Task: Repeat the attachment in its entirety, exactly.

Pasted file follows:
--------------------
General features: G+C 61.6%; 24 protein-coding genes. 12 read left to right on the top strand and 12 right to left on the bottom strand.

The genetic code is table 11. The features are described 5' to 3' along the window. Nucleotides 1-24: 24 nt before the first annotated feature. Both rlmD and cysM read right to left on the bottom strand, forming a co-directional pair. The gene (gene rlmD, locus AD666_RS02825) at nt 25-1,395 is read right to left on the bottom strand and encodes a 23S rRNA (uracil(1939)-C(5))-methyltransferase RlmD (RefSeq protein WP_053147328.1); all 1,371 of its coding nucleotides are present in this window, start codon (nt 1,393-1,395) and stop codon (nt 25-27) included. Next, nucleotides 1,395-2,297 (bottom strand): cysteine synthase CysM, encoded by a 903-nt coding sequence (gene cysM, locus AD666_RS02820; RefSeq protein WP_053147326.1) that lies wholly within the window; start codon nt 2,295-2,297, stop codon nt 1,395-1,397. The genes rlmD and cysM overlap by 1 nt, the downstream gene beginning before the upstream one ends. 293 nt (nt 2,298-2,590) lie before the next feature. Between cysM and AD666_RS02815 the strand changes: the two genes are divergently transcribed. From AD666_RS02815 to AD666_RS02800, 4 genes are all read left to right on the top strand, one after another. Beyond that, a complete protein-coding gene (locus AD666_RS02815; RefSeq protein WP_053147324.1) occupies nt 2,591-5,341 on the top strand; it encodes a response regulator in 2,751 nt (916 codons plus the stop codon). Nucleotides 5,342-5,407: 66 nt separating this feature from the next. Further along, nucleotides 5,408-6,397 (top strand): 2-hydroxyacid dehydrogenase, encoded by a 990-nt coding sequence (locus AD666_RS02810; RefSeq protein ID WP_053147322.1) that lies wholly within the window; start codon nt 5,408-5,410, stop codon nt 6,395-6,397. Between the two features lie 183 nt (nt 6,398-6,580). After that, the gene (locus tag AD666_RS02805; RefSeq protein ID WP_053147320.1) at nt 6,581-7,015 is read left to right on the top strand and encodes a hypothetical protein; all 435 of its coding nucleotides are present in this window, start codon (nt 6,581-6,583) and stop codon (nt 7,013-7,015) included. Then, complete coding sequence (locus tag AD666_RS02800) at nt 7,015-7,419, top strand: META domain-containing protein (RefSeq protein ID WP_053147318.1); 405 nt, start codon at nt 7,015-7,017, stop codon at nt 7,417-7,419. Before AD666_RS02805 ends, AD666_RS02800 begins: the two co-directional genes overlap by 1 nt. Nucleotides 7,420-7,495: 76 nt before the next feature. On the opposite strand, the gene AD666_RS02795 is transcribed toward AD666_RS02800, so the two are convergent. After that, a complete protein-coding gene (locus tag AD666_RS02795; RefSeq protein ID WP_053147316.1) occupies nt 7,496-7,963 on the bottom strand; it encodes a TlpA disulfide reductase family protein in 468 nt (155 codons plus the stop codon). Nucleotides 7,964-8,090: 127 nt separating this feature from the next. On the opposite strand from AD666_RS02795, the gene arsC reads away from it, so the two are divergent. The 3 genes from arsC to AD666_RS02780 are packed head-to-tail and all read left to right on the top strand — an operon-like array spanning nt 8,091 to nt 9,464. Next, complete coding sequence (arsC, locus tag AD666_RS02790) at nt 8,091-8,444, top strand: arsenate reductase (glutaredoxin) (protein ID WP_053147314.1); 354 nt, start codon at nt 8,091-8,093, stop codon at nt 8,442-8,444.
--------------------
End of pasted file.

General features: G+C 61.6%; 24 protein-coding genes. 12 read left to right on the top strand and 12 right to left on the bottom strand.

The genetic code is table 11. The features are described 5' to 3' along the window. Nucleotides 1-24: 24 nt before the first annotated feature. Both rlmD and cysM read right to left on the bottom strand, forming a co-directional pair. The gene (gene rlmD, locus AD666_RS02825) at nt 25-1,395 is read right to left on the bottom strand and encodes a 23S rRNA (uracil(1939)-C(5))-methyltransferase RlmD (RefSeq protein WP_053147328.1); all 1,371 of its coding nucleotides are present in this window, start codon (nt 1,393-1,395) and stop codon (nt 25-27) included. Next, nucleotides 1,395-2,297 (bottom strand): cysteine synthase CysM, encoded by a 903-nt coding sequence (gene cysM, locus AD666_RS02820; RefSeq protein WP_053147326.1) that lies wholly within the window; start codon nt 2,295-2,297, stop codon nt 1,395-1,397. The genes rlmD and cysM overlap by 1 nt, the downstream gene beginning before the upstream one ends. 293 nt (nt 2,298-2,590) lie before the next feature. Between cysM and AD666_RS02815 the strand changes: the two genes are divergently transcribed. From AD666_RS02815 to AD666_RS02800, 4 genes are all read left to right on the top strand, one after another. Beyond that, a complete protein-coding gene (locus AD666_RS02815; RefSeq protein WP_053147324.1) occupies nt 2,591-5,341 on the top strand; it encodes a response regulator in 2,751 nt (916 codons plus the stop codon). Nucleotides 5,342-5,407: 66 nt separating this feature from the next. Further along, nucleotides 5,408-6,397 (top strand): 2-hydroxyacid dehydrogenase, encoded by a 990-nt coding sequence (locus AD666_RS02810; RefSeq protein ID WP_053147322.1) that lies wholly within the window; start codon nt 5,408-5,410, stop codon nt 6,395-6,397. Between the two features lie 183 nt (nt 6,398-6,580). After that, the gene (locus tag AD666_RS02805; RefSeq protein ID WP_053147320.1) at nt 6,581-7,015 is read left to right on the top strand and encodes a hypothetical protein; all 435 of its coding nucleotides are present in this window, start codon (nt 6,581-6,583) and stop codon (nt 7,013-7,015) included. Then, complete coding sequence (locus tag AD666_RS02800) at nt 7,015-7,419, top strand: META domain-containing protein (RefSeq protein ID WP_053147318.1); 405 nt, start codon at nt 7,015-7,017, stop codon at nt 7,417-7,419. Before AD666_RS02805 ends, AD666_RS02800 begins: the two co-directional genes overlap by 1 nt. Nucleotides 7,420-7,495: 76 nt before the next feature. On the opposite strand, the gene AD666_RS02795 is transcribed toward AD666_RS02800, so the two are convergent. After that, a complete protein-coding gene (locus tag AD666_RS02795; RefSeq protein ID WP_053147316.1) occupies nt 7,496-7,963 on the bottom strand; it encodes a TlpA disulfide reductase family protein in 468 nt (155 codons plus the stop codon). Nucleotides 7,964-8,090: 127 nt separating this feature from the next. On the opposite strand from AD666_RS02795, the gene arsC reads away from it, so the two are divergent. The 3 genes from arsC to AD666_RS02780 are packed head-to-tail and all read left to right on the top strand — an operon-like array spanning nt 8,091 to nt 9,464. Next, complete coding sequence (arsC, locus tag AD666_RS02790) at nt 8,091-8,444, top strand: arsenate reductase (glutaredoxin) (protein ID WP_053147314.1); 354 nt, start codon at nt 8,091-8,093, stop codon at nt 8,442-8,444.